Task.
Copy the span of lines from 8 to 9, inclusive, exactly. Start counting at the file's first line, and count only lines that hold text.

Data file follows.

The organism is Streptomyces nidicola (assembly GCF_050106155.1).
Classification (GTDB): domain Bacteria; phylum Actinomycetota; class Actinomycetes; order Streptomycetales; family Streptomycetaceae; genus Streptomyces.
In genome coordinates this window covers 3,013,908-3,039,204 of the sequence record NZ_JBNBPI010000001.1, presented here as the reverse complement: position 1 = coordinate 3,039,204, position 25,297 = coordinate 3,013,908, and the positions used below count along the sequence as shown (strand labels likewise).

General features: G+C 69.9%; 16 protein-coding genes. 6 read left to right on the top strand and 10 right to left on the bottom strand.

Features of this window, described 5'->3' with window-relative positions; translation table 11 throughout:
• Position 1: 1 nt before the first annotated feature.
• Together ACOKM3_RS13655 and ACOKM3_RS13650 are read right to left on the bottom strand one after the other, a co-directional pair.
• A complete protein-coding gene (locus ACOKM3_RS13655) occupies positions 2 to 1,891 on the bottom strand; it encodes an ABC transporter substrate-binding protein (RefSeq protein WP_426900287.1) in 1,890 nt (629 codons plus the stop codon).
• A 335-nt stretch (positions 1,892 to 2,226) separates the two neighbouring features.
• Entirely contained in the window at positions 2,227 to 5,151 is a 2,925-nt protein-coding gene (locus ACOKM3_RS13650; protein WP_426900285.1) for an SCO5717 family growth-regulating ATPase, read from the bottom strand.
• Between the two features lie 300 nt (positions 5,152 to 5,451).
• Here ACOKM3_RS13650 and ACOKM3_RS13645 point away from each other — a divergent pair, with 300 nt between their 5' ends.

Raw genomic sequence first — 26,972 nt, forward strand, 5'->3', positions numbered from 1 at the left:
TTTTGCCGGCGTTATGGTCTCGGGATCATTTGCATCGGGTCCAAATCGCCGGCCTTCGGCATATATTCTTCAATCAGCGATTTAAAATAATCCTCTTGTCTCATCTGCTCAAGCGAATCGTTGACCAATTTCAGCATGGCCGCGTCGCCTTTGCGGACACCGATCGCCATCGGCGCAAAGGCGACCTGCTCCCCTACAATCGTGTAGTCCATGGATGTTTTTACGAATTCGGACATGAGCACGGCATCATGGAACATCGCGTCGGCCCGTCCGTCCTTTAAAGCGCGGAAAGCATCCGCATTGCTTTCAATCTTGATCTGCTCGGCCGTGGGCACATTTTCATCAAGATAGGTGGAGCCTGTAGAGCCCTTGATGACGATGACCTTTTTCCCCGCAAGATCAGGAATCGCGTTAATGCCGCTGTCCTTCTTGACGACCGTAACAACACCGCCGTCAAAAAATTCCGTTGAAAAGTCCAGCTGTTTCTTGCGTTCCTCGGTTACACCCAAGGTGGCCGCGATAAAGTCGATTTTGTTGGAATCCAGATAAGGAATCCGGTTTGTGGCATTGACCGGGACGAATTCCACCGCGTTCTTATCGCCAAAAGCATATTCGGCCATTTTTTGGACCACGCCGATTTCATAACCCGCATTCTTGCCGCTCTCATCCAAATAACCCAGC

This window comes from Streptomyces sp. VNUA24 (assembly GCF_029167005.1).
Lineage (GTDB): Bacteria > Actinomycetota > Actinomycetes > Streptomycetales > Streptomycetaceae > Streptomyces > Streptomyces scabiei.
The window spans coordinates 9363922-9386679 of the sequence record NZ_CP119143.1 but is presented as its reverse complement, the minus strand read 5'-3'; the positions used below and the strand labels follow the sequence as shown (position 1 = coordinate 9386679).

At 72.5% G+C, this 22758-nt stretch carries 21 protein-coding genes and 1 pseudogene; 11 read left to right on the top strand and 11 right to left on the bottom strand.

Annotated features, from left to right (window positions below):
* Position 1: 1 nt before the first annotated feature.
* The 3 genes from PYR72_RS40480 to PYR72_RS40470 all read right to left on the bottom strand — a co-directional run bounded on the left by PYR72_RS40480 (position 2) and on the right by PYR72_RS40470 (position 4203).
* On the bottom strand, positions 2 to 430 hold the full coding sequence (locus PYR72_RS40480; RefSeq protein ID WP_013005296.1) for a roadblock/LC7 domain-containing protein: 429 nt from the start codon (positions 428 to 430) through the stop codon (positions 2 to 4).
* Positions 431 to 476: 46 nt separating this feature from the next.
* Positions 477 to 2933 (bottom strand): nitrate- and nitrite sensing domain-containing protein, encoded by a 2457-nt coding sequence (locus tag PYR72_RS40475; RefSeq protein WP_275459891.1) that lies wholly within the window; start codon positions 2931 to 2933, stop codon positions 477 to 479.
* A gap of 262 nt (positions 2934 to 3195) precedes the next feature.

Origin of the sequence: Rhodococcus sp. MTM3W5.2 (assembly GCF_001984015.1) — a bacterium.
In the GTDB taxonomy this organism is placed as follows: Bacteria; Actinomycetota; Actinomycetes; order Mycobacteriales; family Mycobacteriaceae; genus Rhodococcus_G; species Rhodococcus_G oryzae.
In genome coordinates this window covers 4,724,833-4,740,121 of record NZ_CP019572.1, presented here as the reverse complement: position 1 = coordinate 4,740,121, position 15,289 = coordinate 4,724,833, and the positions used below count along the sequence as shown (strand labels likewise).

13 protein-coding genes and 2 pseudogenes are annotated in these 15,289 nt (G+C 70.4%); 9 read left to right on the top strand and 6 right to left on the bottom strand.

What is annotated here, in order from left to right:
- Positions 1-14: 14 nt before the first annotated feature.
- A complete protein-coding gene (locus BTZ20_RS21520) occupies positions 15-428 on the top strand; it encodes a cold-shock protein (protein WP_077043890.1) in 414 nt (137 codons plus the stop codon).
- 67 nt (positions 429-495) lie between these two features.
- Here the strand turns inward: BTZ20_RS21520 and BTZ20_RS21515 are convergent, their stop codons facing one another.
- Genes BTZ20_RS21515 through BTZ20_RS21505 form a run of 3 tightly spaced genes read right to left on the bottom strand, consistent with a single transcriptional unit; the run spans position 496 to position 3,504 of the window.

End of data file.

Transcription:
• A complete protein-coding gene (locus ACOKM3_RS13655) occupies positions 2 to 1,891 on the bottom strand; it encodes an ABC transporter substrate-binding protein (RefSeq protein WP_426900287.1) in 1,890 nt (629 codons plus the stop codon).
• A 335-nt stretch (positions 1,892 to 2,226) separates the two neighbouring features.